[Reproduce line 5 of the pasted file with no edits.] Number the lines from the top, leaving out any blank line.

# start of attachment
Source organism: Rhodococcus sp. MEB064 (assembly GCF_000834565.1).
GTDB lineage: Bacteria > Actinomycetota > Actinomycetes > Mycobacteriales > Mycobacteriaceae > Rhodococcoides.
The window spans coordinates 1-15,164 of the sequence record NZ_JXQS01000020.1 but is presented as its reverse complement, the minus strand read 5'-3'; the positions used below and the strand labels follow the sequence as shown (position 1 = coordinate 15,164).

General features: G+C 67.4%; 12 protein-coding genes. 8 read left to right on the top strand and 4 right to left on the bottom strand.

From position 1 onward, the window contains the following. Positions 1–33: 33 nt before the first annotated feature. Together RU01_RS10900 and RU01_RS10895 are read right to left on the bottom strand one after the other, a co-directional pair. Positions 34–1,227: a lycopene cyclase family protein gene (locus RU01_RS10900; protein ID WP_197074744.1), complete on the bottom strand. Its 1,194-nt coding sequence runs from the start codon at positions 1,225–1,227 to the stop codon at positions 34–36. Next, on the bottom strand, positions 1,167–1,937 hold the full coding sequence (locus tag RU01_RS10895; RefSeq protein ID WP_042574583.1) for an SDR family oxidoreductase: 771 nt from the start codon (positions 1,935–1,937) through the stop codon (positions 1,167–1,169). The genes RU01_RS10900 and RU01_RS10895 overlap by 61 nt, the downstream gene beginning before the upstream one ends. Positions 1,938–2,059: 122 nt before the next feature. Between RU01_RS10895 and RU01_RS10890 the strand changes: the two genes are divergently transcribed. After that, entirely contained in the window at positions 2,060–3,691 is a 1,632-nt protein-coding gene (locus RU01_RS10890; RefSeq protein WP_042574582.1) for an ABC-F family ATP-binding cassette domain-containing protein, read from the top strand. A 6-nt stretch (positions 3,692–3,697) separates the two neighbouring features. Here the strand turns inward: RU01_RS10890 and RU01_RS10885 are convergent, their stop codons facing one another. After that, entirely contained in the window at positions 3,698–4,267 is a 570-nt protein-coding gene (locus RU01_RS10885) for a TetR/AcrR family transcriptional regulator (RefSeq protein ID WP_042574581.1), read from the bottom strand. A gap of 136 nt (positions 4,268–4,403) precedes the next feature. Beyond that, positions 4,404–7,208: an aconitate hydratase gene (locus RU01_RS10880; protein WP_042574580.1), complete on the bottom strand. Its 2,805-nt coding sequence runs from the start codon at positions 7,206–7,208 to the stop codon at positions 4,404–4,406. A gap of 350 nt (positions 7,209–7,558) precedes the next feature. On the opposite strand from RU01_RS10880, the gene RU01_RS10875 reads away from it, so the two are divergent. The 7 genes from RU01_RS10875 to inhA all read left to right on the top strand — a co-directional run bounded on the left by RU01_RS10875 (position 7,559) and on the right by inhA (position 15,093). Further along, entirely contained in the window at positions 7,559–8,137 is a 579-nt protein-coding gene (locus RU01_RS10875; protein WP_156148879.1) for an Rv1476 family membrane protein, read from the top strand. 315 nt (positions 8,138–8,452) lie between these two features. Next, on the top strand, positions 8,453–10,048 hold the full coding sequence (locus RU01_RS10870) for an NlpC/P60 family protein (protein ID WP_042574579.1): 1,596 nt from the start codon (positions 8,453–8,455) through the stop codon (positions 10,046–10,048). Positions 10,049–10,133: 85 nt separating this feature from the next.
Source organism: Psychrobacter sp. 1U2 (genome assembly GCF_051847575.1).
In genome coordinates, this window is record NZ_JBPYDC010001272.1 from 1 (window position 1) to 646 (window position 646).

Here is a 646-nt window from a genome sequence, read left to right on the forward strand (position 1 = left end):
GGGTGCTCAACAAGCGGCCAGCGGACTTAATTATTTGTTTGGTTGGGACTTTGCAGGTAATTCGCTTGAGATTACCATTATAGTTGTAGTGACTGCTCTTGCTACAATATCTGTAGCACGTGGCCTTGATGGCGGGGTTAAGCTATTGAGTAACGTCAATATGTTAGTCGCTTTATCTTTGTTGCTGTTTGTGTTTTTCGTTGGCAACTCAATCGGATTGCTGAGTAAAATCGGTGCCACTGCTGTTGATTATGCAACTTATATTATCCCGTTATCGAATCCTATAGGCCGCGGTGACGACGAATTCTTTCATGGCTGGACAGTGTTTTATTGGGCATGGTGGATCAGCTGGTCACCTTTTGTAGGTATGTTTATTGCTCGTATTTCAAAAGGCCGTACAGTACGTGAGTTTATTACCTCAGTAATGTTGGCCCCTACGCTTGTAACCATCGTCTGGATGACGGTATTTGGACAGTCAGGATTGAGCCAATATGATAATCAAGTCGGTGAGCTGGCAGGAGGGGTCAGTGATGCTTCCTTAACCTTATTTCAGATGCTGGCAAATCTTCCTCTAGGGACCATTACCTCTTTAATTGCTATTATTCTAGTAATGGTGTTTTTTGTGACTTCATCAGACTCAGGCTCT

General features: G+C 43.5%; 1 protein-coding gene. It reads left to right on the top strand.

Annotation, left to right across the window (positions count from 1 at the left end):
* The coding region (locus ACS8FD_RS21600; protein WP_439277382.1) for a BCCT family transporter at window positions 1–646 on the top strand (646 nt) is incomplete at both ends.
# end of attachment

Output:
From position 1 onward, the window contains the following. Positions 1–33: 33 nt before the first annotated feature. Together RU01_RS10900 and RU01_RS10895 are read right to left on the bottom strand one after the other, a co-directional pair. Positions 34–1,227: a lycopene cyclase family protein gene (locus RU01_RS10900; protein ID WP_197074744.1), complete on the bottom strand. Its 1,194-nt coding sequence runs from the start codon at positions 1,225–1,227 to the stop codon at positions 34–36. Next, on the bottom strand, positions 1,167–1,937 hold the full coding sequence (locus tag RU01_RS10895; RefSeq protein ID WP_042574583.1) for an SDR family oxidoreductase: 771 nt from the start codon (positions 1,935–1,937) through the stop codon (positions 1,167–1,169). The genes RU01_RS10900 and RU01_RS10895 overlap by 61 nt, the downstream gene beginning before the upstream one ends. Positions 1,938–2,059: 122 nt before the next feature. Between RU01_RS10895 and RU01_RS10890 the strand changes: the two genes are divergently transcribed. After that, entirely contained in the window at positions 2,060–3,691 is a 1,632-nt protein-coding gene (locus RU01_RS10890; RefSeq protein WP_042574582.1) for an ABC-F family ATP-binding cassette domain-containing protein, read from the top strand. A 6-nt stretch (positions 3,692–3,697) separates the two neighbouring features. Here the strand turns inward: RU01_RS10890 and RU01_RS10885 are convergent, their stop codons facing one another. After that, entirely contained in the window at positions 3,698–4,267 is a 570-nt protein-coding gene (locus RU01_RS10885) for a TetR/AcrR family transcriptional regulator (RefSeq protein ID WP_042574581.1), read from the bottom strand. A gap of 136 nt (positions 4,268–4,403) precedes the next feature. Beyond that, positions 4,404–7,208: an aconitate hydratase gene (locus RU01_RS10880; protein WP_042574580.1), complete on the bottom strand. Its 2,805-nt coding sequence runs from the start codon at positions 7,206–7,208 to the stop codon at positions 4,404–4,406. A gap of 350 nt (positions 7,209–7,558) precedes the next feature. On the opposite strand from RU01_RS10880, the gene RU01_RS10875 reads away from it, so the two are divergent. The 7 genes from RU01_RS10875 to inhA all read left to right on the top strand — a co-directional run bounded on the left by RU01_RS10875 (position 7,559) and on the right by inhA (position 15,093). Further along, entirely contained in the window at positions 7,559–8,137 is a 579-nt protein-coding gene (locus RU01_RS10875; protein WP_156148879.1) for an Rv1476 family membrane protein, read from the top strand. 315 nt (positions 8,138–8,452) lie between these two features. Next, on the top strand, positions 8,453–10,048 hold the full coding sequence (locus RU01_RS10870) for an NlpC/P60 family protein (protein ID WP_042574579.1): 1,596 nt from the start codon (positions 8,453–8,455) through the stop codon (positions 10,046–10,048). Positions 10,049–10,133: 85 nt separating this feature from the next.